Hearing on Interethnic Adoptions

Statement of the Honorable Howard Metzenbaum
a Former U.S. Senator from the State of Ohio

Testimony Before the Subcommittee on Human Resources
of the House Committee on Ways and Means

Hearing on Interethnic Adoptions

September 15, 1998



Let me say thank you for your comments. Let me also say I am everlastingly grateful to the chairman of this committee, to the ranking member of this committee, and to all the other members of this committee for taking an interest in this subject, because I must confess that I don't know of any area of Government in connection with which I have been more frustrated than this one.

In 1994, I thought I had achieved the objective by passing the Multiethnic Placement Act. I have probably been the author of maybe 30 pieces of legislation that have gone through the Congress. This was the only one that bore my name, the Metzenbaum Multi-Ethnic Placement Act. You came along two years later and repealed that act with my support. I came here and

testified in support of that repeal. I was grateful to you for your leadership and for moving forward in order to really make the law work, to tighten it up and make it effective. So I thought that we had made the grade.


The fact is, the law is there, but HHS isn't there. HHS has dawdled and doodled and sent out pieces of paper to the various State governments. But when it comes to enforcing the law, it hasn't been enforced. There hasn't been one State that's been called on the carpet for violating the law. The reality is, I believe, that almost every State is violating the law. Although I don't have evidence of that as a fact, but all the indications, the case in Rhode Island, the cases in Washington, the cases in other places in this country, certainly suggest it. I have a tremendous sense of frustration. I am so grateful that this committee has seen fit to conduct this hearing.


Now the GAO asked HHS some questions. They sent out a list of about nine pages of questions. Carol Williams, who I think is the deputy director, replied. The first question: May public agencies allow adoptive parents to specify the race, color, national origin, ethnicity, or culture of children whom they are willing to adopt? A pretty simple question. The answer is no,they may not. But not as far as HHS is concerned. They took 61 lines of gobbledygook, plain gobbledygook, in order to answer that question. All those answers were phrased to limit the law's applicability.


There's no member of the cabinet for whom I have more respect than Donna Shalala, but the reality is that this law isn't being enforced and those kids are still sitting out there in foster homes and some in orphan homes and aren't being adopted by parents who want to adopt them.


There's another question that was answered in a manner contrary to law. HHS told the GAO that any consideration of race or ethnicity must be done in the context of individualized decisions. Well of course. That would always be considered and that's where the discrimination always occurs. There hasn't been one action, not one letter to any governor or to any State agency saying that "you are in violation" or "it appears that you are in violation and your Federal funding is threatened as a consequence thereof." HHS has sat back. Some of the people at HHS don't believe in the law. There are too many of them, I'm afraid. I am afraid too many of them are impacting upon the enforcement of this law.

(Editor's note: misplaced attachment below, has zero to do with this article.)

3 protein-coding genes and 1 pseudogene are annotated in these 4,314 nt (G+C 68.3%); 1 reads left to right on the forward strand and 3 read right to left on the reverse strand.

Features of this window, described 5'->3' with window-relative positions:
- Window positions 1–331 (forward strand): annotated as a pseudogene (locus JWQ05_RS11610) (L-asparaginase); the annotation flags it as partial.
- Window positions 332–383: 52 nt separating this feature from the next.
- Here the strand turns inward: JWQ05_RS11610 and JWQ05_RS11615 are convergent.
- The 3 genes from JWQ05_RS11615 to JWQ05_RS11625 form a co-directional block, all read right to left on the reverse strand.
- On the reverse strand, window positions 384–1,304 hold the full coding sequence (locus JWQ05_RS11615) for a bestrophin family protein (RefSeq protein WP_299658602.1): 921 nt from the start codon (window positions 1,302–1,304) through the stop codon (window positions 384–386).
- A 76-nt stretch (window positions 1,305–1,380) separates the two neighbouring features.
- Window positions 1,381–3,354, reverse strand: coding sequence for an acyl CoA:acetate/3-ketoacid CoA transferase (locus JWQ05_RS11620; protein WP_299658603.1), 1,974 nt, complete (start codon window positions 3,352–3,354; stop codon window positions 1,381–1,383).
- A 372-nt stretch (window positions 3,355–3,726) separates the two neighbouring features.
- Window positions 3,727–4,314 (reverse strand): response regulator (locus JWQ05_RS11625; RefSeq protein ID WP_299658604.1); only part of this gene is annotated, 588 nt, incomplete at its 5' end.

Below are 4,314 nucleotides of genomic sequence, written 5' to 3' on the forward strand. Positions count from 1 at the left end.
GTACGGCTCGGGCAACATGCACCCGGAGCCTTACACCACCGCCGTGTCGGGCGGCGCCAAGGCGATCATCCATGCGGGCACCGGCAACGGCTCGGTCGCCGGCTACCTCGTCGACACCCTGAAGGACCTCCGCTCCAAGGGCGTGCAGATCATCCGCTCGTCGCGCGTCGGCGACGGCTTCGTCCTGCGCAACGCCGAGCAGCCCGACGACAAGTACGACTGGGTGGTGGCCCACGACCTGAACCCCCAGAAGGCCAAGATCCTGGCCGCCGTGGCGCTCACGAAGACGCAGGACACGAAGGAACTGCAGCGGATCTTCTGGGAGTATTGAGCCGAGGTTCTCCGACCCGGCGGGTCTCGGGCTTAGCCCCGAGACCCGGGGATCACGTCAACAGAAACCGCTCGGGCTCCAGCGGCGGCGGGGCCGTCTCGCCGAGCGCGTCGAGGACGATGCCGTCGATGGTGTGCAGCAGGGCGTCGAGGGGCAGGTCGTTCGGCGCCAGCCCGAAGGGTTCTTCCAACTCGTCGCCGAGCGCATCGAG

Now the GAO has pointed out they are making continued mailings to the States.


That's good, fine. But until you rap the knuckles, until you say, "unless you shape up we are going to hold back two percent or three percent or five percent of your Federal funding from HHS," you are not going to get effective enforcement. You may have all the nice speeches that you want, the lady who just preceded me made a nice speech, but the children are still sitting out there not being adopted.


The social workers continue to discriminate, while the kids remain in foster homes and in public institutions. The problem lies at the doorstep of HHS. The reality is that in this particular instance, you couldn't have had better support from the top of the administration. The President made a speech before my law was ever enacted. I think it was to a group of Black Baptist ministers in Florida indicating his strong for the thrust of MEPA. But HHS does not do anything about it.


Parade Magazine just had a big article called For the Love of Family, pointing out four families where there were multi-racial adoptions. There was a small two-inch box in the article which said that for more information, write the National Council for Adoption. That small box brought forth well over 10,000 responses, over 10 percent of which reported problems in attempting to adopt transracially.


Chairman, your efforts in this regard are much appreciated. To HHS I say, " you are failing to enforce the law." You should be ashamed. You ought to hang your head in shame because it's those little kids out there, those black kids who are not getting the benefit of the legislation that you and I authored.


To the social workers who are failing to follow the law, I say to them "you are a disgrace to your profession" because you are more concerned about this whole question of race and stuff than you are concerned about the children for whom you ought to have the real concern.


To this committee I want to conclude by saying thanks for your leadership in amending the law and thanks for holding this hearing. You are a ray of sunshine in a governmental process loaded against thousands of black children much in need of a loving parental relationship. Thank you.

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